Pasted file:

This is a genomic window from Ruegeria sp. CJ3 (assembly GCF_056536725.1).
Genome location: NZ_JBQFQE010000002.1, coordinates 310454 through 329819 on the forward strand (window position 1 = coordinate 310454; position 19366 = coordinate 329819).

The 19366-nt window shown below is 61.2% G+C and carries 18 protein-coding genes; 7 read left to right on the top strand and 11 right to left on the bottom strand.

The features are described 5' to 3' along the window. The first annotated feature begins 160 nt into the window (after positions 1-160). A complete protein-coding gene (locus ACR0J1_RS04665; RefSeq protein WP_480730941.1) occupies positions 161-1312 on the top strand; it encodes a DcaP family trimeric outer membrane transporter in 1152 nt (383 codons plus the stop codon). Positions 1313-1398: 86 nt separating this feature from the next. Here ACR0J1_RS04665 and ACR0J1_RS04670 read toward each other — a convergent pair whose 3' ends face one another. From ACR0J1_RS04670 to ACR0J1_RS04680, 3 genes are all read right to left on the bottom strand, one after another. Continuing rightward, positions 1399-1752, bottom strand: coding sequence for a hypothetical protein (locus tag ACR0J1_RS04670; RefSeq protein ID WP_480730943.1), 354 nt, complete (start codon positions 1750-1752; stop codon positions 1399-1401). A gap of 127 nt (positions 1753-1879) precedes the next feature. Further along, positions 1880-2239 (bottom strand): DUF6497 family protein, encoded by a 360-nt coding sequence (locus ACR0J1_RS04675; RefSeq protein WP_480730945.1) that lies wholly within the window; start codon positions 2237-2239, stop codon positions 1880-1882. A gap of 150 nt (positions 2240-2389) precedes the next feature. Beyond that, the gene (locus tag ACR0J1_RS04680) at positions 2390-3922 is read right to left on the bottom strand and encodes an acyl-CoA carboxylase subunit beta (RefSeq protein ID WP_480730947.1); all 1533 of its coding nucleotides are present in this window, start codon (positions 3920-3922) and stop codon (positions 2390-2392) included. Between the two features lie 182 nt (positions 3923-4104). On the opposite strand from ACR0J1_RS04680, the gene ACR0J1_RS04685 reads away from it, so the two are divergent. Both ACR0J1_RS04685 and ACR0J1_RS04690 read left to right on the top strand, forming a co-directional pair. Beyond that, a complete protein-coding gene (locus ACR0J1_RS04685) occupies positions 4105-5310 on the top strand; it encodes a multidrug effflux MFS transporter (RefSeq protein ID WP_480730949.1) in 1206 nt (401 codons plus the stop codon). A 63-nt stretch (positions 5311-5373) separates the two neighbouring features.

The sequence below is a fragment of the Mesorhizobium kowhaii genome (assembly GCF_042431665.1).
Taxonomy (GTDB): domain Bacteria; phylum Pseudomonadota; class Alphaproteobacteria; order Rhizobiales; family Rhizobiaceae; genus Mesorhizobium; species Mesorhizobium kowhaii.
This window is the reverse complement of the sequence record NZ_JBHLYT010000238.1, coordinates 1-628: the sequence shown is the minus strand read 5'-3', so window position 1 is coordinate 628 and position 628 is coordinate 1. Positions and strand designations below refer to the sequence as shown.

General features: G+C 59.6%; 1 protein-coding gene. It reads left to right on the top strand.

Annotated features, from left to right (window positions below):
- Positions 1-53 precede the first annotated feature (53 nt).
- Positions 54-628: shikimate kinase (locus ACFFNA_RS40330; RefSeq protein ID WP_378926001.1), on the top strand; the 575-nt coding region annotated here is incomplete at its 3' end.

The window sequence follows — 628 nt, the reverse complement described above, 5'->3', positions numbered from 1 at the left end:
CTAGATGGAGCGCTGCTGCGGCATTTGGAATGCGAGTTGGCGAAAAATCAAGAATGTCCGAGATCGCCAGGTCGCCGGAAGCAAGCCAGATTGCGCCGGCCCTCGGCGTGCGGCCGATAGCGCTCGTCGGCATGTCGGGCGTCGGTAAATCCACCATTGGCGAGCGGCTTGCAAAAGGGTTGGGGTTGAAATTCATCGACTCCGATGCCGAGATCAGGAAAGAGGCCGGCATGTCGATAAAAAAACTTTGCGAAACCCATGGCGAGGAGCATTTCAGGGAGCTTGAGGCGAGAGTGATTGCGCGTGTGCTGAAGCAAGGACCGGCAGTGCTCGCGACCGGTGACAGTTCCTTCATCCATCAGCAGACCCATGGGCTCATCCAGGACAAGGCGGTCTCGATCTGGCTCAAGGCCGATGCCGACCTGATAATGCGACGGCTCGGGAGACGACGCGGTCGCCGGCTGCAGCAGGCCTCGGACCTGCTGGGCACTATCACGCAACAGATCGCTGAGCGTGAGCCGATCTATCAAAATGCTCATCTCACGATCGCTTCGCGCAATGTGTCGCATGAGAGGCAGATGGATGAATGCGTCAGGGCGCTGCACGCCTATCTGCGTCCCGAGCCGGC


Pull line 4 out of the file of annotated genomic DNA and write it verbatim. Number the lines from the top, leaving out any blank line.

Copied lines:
The features are described 5' to 3' along the window. The first annotated feature begins 160 nt into the window (after positions 1-160). A complete protein-coding gene (locus ACR0J1_RS04665; RefSeq protein WP_480730941.1) occupies positions 161-1312 on the top strand; it encodes a DcaP family trimeric outer membrane transporter in 1152 nt (383 codons plus the stop codon). Positions 1313-1398: 86 nt separating this feature from the next. Here ACR0J1_RS04665 and ACR0J1_RS04670 read toward each other — a convergent pair whose 3' ends face one another. From ACR0J1_RS04670 to ACR0J1_RS04680, 3 genes are all read right to left on the bottom strand, one after another. Continuing rightward, positions 1399-1752, bottom strand: coding sequence for a hypothetical protein (locus tag ACR0J1_RS04670; RefSeq protein ID WP_480730943.1), 354 nt, complete (start codon positions 1750-1752; stop codon positions 1399-1401). A gap of 127 nt (positions 1753-1879) precedes the next feature. Further along, positions 1880-2239 (bottom strand): DUF6497 family protein, encoded by a 360-nt coding sequence (locus ACR0J1_RS04675; RefSeq protein WP_480730945.1) that lies wholly within the window; start codon positions 2237-2239, stop codon positions 1880-1882. A gap of 150 nt (positions 2240-2389) precedes the next feature. Beyond that, the gene (locus tag ACR0J1_RS04680) at positions 2390-3922 is read right to left on the bottom strand and encodes an acyl-CoA carboxylase subunit beta (RefSeq protein ID WP_480730947.1); all 1533 of its coding nucleotides are present in this window, start codon (positions 3920-3922) and stop codon (positions 2390-2392) included. Between the two features lie 182 nt (positions 3923-4104). On the opposite strand from ACR0J1_RS04680, the gene ACR0J1_RS04685 reads away from it, so the two are divergent. Both ACR0J1_RS04685 and ACR0J1_RS04690 read left to right on the top strand, forming a co-directional pair. Beyond that, a complete protein-coding gene (locus ACR0J1_RS04685) occupies positions 4105-5310 on the top strand; it encodes a multidrug effflux MFS transporter (RefSeq protein ID WP_480730949.1) in 1206 nt (401 codons plus the stop codon). A 63-nt stretch (positions 5311-5373) separates the two neighbouring features.